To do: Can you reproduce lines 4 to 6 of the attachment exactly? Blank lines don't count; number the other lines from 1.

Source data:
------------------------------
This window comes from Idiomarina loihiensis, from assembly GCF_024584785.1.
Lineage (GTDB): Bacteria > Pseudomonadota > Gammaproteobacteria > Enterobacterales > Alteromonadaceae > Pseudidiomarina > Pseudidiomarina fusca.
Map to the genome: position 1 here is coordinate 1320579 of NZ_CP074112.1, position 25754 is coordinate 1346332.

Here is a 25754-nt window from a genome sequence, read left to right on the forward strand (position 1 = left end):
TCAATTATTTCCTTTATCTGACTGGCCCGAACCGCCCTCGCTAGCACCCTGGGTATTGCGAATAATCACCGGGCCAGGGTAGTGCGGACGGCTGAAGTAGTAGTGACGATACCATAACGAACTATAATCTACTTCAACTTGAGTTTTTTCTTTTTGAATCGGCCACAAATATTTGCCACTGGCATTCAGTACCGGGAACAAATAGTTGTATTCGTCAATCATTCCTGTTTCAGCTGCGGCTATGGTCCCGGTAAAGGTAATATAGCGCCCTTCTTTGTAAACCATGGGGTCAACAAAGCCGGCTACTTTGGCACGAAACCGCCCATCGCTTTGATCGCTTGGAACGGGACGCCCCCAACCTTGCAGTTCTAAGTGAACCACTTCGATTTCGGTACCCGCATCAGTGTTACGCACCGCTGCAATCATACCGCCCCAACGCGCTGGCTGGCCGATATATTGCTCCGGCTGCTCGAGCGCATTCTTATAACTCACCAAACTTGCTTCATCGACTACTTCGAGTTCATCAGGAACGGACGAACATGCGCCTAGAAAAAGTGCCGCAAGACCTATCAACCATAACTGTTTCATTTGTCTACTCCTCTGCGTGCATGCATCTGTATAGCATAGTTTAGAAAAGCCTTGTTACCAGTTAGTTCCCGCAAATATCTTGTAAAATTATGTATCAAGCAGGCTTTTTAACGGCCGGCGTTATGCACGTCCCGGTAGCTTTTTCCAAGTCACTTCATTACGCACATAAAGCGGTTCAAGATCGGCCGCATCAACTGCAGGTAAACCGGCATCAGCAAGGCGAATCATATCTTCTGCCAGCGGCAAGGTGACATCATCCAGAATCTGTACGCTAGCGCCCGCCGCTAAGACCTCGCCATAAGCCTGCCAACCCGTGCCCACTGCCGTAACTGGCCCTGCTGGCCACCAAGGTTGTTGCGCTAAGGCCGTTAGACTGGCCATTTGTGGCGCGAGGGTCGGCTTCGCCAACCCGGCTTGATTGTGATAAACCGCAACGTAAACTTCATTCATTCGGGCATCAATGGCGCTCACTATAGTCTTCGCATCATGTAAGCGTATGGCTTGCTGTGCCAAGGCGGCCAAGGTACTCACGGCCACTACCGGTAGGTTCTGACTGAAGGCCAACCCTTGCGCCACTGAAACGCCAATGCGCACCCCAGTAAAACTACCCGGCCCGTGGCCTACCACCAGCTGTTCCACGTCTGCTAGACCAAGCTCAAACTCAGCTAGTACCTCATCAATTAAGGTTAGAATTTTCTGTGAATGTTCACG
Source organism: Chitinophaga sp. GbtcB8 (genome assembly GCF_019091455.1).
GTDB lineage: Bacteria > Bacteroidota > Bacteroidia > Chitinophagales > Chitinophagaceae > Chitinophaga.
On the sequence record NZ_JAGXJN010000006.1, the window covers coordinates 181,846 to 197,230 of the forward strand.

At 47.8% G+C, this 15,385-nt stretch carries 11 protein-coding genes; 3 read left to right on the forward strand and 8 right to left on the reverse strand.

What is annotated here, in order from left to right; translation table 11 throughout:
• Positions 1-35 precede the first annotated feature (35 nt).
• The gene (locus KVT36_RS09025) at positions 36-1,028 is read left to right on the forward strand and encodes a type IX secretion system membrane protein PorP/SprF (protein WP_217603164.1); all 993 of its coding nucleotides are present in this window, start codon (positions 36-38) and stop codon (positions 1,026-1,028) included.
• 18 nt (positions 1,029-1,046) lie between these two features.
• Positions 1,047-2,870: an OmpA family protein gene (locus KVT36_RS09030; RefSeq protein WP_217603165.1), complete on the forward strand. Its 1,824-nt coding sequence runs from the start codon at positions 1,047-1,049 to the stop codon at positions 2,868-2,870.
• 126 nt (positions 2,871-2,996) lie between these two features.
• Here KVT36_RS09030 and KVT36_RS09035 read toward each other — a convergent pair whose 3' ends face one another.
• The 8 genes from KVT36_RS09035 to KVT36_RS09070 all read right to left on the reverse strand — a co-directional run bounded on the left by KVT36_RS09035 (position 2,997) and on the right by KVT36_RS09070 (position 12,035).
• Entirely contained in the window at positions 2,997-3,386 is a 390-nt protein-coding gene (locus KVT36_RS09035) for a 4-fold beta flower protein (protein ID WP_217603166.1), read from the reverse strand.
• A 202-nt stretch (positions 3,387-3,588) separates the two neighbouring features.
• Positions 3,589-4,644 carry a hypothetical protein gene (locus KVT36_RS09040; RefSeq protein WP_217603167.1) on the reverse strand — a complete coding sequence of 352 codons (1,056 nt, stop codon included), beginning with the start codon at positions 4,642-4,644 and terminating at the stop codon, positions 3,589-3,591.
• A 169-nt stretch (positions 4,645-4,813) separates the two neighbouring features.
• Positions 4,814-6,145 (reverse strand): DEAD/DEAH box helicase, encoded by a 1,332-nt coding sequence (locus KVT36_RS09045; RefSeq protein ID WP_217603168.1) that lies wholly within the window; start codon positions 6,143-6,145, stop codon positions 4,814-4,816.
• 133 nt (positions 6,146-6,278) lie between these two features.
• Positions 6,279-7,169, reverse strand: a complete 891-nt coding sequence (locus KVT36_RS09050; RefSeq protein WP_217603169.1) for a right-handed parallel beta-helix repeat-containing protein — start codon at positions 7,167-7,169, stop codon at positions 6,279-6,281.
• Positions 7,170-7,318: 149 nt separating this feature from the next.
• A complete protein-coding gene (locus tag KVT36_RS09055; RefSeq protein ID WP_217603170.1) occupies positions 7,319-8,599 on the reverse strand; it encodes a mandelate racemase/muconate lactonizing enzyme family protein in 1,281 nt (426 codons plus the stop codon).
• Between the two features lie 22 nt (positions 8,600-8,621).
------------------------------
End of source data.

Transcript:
Here is a 25754-nt window from a genome sequence, read left to right on the forward strand (position 1 = left end):
TCAATTATTTCCTTTATCTGACTGGCCCGAACCGCCCTCGCTAGCACCCTGGGTATTGCGAATAATCACCGGGCCAGGGTAGTGCGGACGGCTGAAGTAGTAGTGACGATACCATAACGAACTATAATCTACTTCAACTTGAGTTTTTTCTTTTTGAATCGGCCACAAATATTTGCCACTGGCATTCAGTACCGGGAACAAATAGTTGTATTCGTCAATCATTCCTGTTTCAGCTGCGGCTATGGTCCCGGTAAAGGTAATATAGCGCCCTTCTTTGTAAACCATGGGGTCAACAAAGCCGGCTACTTTGGCACGAAACCGCCCATCGCTTTGATCGCTTGGAACGGGACGCCCCCAACCTTGCAGTTCTAAGTGAACCACTTCGATTTCGGTACCCGCATCAGTGTTACGCACCGCTGCAATCATACCGCCCCAACGCGCTGGCTGGCCGATATATTGCTCCGGCTGCTCGAGCGCATTCTTATAACTCACCAAACTTGCTTCATCGACTACTTCGAGTTCATCAGGAACGGACGAACATGCGCCTAGAAAAAGTGCCGCAAGACCTATCAACCATAACTGTTTCATTTGTCTACTCCTCTGCGTGCATGCATCTGTATAGCATAGTTTAGAAAAGCCTTGTTACCAGTTAGTTCCCGCAAATATCTTGTAAAATTATGTATCAAGCAGGCTTTTTAACGGCCGGCGTTATGCACGTCCCGGTAGCTTTTTCCAAGTCACTTCATTACGCACATAAAGCGGTTCAAGATCGGCCGCATCAACTGCAGGTAAACCGGCATCAGCAAGGCGAATCATATCTTCTGCCAGCGGCAAGGTGACATCATCCAGAATCTGTACGCTAGCGCCCGCCGCTAAGACCTCGCCATAAGCCTGCCAACCCGTGCCCACTGCCGTAACTGGCCCTGCTGGCCACCAAGGTTGTTGCGCTAAGGCCGTTAGACTGGCCATTTGTGGCGCGAGGGTCGGCTTCGCCAACCCGGCTTGATTGTGATAAACCGCAACGTAAACTTCATTCATTCGGGCATCAATGGCGCTCACTATAGTCTTCGCATCATGTAAGCGTATGGCTTGCTGTGCCAAGGCGGCCAAGGTACTCACGGCCACTACCGGTAGGTTCTGACTGAAGGCCAACCCTTGCGCCACTGAAACGCCAATGCGCACCCCAGTAAAACTACCCGGCCCGTGGCCTACCACCAGCTGTTCCACGTCTGCTAGACCAAGCTCAAACTCAGCTAGTACCTCATCAATTAAGGTTAGAATTTTCTGTGAATGTTCACG
Source organism: Chitinophaga sp. GbtcB8 (genome assembly GCF_019091455.1).